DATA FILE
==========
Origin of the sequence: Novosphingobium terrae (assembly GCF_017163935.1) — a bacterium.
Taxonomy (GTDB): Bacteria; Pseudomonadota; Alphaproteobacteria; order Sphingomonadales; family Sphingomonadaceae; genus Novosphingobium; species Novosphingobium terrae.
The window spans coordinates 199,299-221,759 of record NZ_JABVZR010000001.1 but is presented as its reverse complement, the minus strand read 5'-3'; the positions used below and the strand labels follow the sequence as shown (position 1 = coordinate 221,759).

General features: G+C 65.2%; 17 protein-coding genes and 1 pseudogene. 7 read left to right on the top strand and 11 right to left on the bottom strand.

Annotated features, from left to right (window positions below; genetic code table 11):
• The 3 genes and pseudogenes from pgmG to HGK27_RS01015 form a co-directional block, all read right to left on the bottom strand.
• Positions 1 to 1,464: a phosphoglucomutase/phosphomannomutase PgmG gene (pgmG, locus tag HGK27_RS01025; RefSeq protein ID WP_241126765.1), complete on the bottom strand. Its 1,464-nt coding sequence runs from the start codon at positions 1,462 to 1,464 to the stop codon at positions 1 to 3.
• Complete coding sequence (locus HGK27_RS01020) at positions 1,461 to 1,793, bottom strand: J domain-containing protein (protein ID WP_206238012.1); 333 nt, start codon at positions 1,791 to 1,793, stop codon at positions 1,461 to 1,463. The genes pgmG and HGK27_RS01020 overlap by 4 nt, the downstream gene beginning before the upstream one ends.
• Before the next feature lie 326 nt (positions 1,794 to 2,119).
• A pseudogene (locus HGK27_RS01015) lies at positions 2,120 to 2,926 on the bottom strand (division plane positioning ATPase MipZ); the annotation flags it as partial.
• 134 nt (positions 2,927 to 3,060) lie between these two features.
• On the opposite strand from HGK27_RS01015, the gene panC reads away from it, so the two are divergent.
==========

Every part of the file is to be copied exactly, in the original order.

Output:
Origin of the sequence: Novosphingobium terrae (assembly GCF_017163935.1) — a bacterium.
Taxonomy (GTDB): Bacteria; Pseudomonadota; Alphaproteobacteria; order Sphingomonadales; family Sphingomonadaceae; genus Novosphingobium; species Novosphingobium terrae.
The window spans coordinates 199,299-221,759 of record NZ_JABVZR010000001.1 but is presented as its reverse complement, the minus strand read 5'-3'; the positions used below and the strand labels follow the sequence as shown (position 1 = coordinate 221,759).

General features: G+C 65.2%; 17 protein-coding genes and 1 pseudogene. 7 read left to right on the top strand and 11 right to left on the bottom strand.

Annotated features, from left to right (window positions below; genetic code table 11):
• The 3 genes and pseudogenes from pgmG to HGK27_RS01015 form a co-directional block, all read right to left on the bottom strand.
• Positions 1 to 1,464: a phosphoglucomutase/phosphomannomutase PgmG gene (pgmG, locus tag HGK27_RS01025; RefSeq protein ID WP_241126765.1), complete on the bottom strand. Its 1,464-nt coding sequence runs from the start codon at positions 1,462 to 1,464 to the stop codon at positions 1 to 3.
• Complete coding sequence (locus HGK27_RS01020) at positions 1,461 to 1,793, bottom strand: J domain-containing protein (protein ID WP_206238012.1); 333 nt, start codon at positions 1,791 to 1,793, stop codon at positions 1,461 to 1,463. The genes pgmG and HGK27_RS01020 overlap by 4 nt, the downstream gene beginning before the upstream one ends.
• Before the next feature lie 326 nt (positions 1,794 to 2,119).
• A pseudogene (locus HGK27_RS01015) lies at positions 2,120 to 2,926 on the bottom strand (division plane positioning ATPase MipZ); the annotation flags it as partial.
• 134 nt (positions 2,927 to 3,060) lie between these two features.
• On the opposite strand from HGK27_RS01015, the gene panC reads away from it, so the two are divergent.